The Corvallis, Ore. City Council ruled in favor 9-0 to pass the decision to allocate $392,500 in funding to go towards a handful of organizations in town to help homeless individuals and families.
The funding, as stated on the City of Corvallis’ website, will be divided by:
$112,000 for Room at the Inn women’s winter shelter, which has been operating as a year-round facility during the pandemic, but lacks operational funding to do so.
$80,000 for the Corvallis men’s winter shelter, which is now operating a hygiene facility for homeless individuals and families but, like the women’s shelter, does not have funding to operate year-round.
$65,000 to replace the roof on the Van Buren House permanent supportive housing facility.
$52,500 for the Center Against Rape and Domestic Violence (CARDV) to upgrade for two shelters and support operational costs associated with the pandemic.
$83,000 in operating costs for seven area nonprofits providing support services.
Kent Weiss, the city’s recently retired Housing & Neighborhood Services Manager, explained how every year the City Council receives a Community Development Block Grant. Councilors sort through requests for proposals for capital projects and non-profit services. This was done back in February of this year.
When COVID-19 began its detrimental effects on communities around the country, Congress passed the CARES act which sent a large one-time sum to communities. Once received, the country Emergency Operations Center began being sent requests and pleas from individuals and agencies asking for help. From there, the council began mapping out the funding.
“We’ve been mindful about our selection of activities and agencies to fund—we don’t want to fund some new service, only to see it have to close when the funding runs out,” Weiss said via email.
According to Weiss, the community will be able to see these positive effects in many ways and at various levels. For example, Weiss said, “Because we’re able to help the women’s shelter stay open, even though it didn’t have funding to operate after March, homeless women have a safe, COVID-free place to stay. Similarly, the men’s shelter was scheduled to close for the year at the end of March, but shifted right away to operating as a hygiene facility.”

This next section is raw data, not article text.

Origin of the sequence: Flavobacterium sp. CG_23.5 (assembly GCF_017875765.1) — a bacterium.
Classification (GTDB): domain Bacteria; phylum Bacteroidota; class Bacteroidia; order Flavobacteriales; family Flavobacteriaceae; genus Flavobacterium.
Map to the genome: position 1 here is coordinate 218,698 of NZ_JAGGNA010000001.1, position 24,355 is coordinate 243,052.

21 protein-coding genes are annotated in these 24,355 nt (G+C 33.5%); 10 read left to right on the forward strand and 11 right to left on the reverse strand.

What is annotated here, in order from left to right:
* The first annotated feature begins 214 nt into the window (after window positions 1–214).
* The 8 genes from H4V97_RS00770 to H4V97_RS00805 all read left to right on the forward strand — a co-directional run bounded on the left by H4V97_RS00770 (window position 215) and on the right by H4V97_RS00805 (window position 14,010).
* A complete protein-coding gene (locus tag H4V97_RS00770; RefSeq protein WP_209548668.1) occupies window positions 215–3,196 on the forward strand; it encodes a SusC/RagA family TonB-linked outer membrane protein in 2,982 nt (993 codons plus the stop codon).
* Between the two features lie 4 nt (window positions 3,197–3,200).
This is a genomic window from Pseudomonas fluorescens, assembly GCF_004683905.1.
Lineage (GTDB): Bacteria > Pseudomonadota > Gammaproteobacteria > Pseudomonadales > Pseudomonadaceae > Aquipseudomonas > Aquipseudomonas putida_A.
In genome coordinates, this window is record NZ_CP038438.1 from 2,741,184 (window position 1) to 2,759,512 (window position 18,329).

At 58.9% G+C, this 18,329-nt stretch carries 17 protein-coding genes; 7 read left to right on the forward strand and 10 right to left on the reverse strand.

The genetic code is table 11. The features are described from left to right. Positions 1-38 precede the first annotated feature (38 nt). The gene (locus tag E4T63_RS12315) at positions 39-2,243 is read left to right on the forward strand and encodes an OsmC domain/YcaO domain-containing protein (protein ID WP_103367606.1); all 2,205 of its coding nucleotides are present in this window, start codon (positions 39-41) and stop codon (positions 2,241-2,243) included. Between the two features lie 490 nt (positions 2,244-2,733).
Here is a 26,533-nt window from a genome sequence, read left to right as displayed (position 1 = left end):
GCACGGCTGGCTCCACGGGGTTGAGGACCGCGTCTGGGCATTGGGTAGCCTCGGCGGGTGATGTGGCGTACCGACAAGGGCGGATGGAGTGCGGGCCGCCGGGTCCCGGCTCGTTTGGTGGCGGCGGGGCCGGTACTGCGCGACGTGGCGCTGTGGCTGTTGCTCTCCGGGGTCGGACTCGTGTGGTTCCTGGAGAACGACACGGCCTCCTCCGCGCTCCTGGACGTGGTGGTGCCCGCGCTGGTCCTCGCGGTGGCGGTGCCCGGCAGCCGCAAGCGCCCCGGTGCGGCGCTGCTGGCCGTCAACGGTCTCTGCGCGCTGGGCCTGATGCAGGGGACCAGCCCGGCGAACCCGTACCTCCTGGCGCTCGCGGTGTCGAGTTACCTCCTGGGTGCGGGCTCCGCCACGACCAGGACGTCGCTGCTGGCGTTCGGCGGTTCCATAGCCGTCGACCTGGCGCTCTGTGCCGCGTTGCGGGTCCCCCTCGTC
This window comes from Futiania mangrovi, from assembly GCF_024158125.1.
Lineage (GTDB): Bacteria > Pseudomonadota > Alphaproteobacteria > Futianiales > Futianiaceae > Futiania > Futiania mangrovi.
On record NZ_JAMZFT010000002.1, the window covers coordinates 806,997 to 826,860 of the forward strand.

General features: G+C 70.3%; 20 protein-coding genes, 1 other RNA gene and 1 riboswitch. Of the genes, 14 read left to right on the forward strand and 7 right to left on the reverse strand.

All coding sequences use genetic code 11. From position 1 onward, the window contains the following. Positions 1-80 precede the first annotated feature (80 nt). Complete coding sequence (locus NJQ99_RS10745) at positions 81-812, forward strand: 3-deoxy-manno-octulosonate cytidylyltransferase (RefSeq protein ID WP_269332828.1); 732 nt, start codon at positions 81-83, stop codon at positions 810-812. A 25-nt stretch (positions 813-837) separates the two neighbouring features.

Patrick Rollens, public information officer for Corvallis, said a one-time fund sourced from a federal building is unique. This also means it’s unlikely that Corvallis will see something like this again in the future.
The funding for homeless services is part of a much bigger $2.2 million budget allocated towards money for affordable housing. Every year, the City advertises for requests to divide the CDBG funding, Weiss said.
Barbara Bull, the councilor for Ward 4, which includes the Oregon State University campus, said the funding is usually partnered with local non-profit organizations such as DevNW, Community Outreach Inc and Corvallis Housing First.
“The funding we received associated with COVID allows us to meet some of the increased demand for these services quickly. I personally believe the need will get worse before it gets better, so this issue will only get more important,” Bull said via email.
Rollens said this is the largest social service fund in the City of Corvallis.
“We fund many programs annually at smaller levels, but this was the first time we were able to piece together such a large pile of money at one time,” Rollens said.
Looking forward, Weiss said the city is working on two other projects to aid the Corvallis community. One being a grant for small businesses and the other being emergency funding for those who cannot afford their rent.